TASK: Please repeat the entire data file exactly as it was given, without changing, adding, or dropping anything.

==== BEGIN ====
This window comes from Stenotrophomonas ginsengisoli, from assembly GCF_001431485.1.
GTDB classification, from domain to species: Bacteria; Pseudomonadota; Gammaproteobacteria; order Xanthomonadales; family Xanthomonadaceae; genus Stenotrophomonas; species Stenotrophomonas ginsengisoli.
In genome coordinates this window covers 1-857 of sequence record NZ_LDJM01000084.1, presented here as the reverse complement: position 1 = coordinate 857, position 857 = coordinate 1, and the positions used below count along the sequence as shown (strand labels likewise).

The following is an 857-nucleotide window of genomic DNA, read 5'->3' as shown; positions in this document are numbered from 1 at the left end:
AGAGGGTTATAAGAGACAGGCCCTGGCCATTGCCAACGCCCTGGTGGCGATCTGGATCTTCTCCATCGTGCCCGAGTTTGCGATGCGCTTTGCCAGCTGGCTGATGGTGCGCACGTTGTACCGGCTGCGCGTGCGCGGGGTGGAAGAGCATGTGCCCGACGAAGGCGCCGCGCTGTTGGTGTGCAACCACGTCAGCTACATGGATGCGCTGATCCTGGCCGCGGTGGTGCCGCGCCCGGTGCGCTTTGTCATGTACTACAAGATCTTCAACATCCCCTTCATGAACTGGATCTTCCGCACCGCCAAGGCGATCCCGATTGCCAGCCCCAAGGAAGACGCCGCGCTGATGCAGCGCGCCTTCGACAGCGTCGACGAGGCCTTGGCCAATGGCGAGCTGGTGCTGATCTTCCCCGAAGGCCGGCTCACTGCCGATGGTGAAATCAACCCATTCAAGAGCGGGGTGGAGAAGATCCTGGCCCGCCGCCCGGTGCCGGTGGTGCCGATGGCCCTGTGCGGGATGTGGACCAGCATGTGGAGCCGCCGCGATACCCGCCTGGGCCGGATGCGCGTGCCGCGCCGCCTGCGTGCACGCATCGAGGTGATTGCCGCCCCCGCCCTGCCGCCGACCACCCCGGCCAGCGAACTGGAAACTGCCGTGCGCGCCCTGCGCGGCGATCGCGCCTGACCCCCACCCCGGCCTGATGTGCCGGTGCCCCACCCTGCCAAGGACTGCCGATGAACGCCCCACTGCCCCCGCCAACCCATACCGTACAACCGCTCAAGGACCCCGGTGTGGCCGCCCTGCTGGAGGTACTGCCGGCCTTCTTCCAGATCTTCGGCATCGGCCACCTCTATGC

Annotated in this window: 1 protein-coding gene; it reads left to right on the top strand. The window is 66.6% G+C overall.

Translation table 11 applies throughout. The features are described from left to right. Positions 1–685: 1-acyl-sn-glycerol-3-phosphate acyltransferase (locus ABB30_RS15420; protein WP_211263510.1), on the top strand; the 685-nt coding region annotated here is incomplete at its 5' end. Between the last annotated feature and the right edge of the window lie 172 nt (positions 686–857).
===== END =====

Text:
This window comes from Stenotrophomonas ginsengisoli, from assembly GCF_001431485.1.
GTDB classification, from domain to species: Bacteria; Pseudomonadota; Gammaproteobacteria; order Xanthomonadales; family Xanthomonadaceae; genus Stenotrophomonas; species Stenotrophomonas ginsengisoli.
In genome coordinates this window covers 1-857 of sequence record NZ_LDJM01000084.1, presented here as the reverse complement: position 1 = coordinate 857, position 857 = coordinate 1, and the positions used below count along the sequence as shown (strand labels likewise).

The following is an 857-nucleotide window of genomic DNA, read 5'->3' as shown; positions in this document are numbered from 1 at the left end:
AGAGGGTTATAAGAGACAGGCCCTGGCCATTGCCAACGCCCTGGTGGCGATCTGGATCTTCTCCATCGTGCCCGAGTTTGCGATGCGCTTTGCCAGCTGGCTGATGGTGCGCACGTTGTACCGGCTGCGCGTGCGCGGGGTGGAAGAGCATGTGCCCGACGAAGGCGCCGCGCTGTTGGTGTGCAACCACGTCAGCTACATGGATGCGCTGATCCTGGCCGCGGTGGTGCCGCGCCCGGTGCGCTTTGTCATGTACTACAAGATCTTCAACATCCCCTTCATGAACTGGATCTTCCGCACCGCCAAGGCGATCCCGATTGCCAGCCCCAAGGAAGACGCCGCGCTGATGCAGCGCGCCTTCGACAGCGTCGACGAGGCCTTGGCCAATGGCGAGCTGGTGCTGATCTTCCCCGAAGGCCGGCTCACTGCCGATGGTGAAATCAACCCATTCAAGAGCGGGGTGGAGAAGATCCTGGCCCGCCGCCCGGTGCCGGTGGTGCCGATGGCCCTGTGCGGGATGTGGACCAGCATGTGGAGCCGCCGCGATACCCGCCTGGGCCGGATGCGCGTGCCGCGCCGCCTGCGTGCACGCATCGAGGTGATTGCCGCCCCCGCCCTGCCGCCGACCACCCCGGCCAGCGAACTGGAAACTGCCGTGCGCGCCCTGCGCGGCGATCGCGCCTGACCCCCACCCCGGCCTGATGTGCCGGTGCCCCACCCTGCCAAGGACTGCCGATGAACGCCCCACTGCCCCCGCCAACCCATACCGTACAACCGCTCAAGGACCCCGGTGTGGCCGCCCTGCTGGAGGTACTGCCGGCCTTCTTCCAGATCTTCGGCATCGGCCACCTCTATGC

Annotated in this window: 1 protein-coding gene; it reads left to right on the top strand. The window is 66.6% G+C overall.

Translation table 11 applies throughout. The features are described from left to right. Positions 1–685: 1-acyl-sn-glycerol-3-phosphate acyltransferase (locus ABB30_RS15420; protein WP_211263510.1), on the top strand; the 685-nt coding region annotated here is incomplete at its 5' end. Between the last annotated feature and the right edge of the window lie 172 nt (positions 686–857).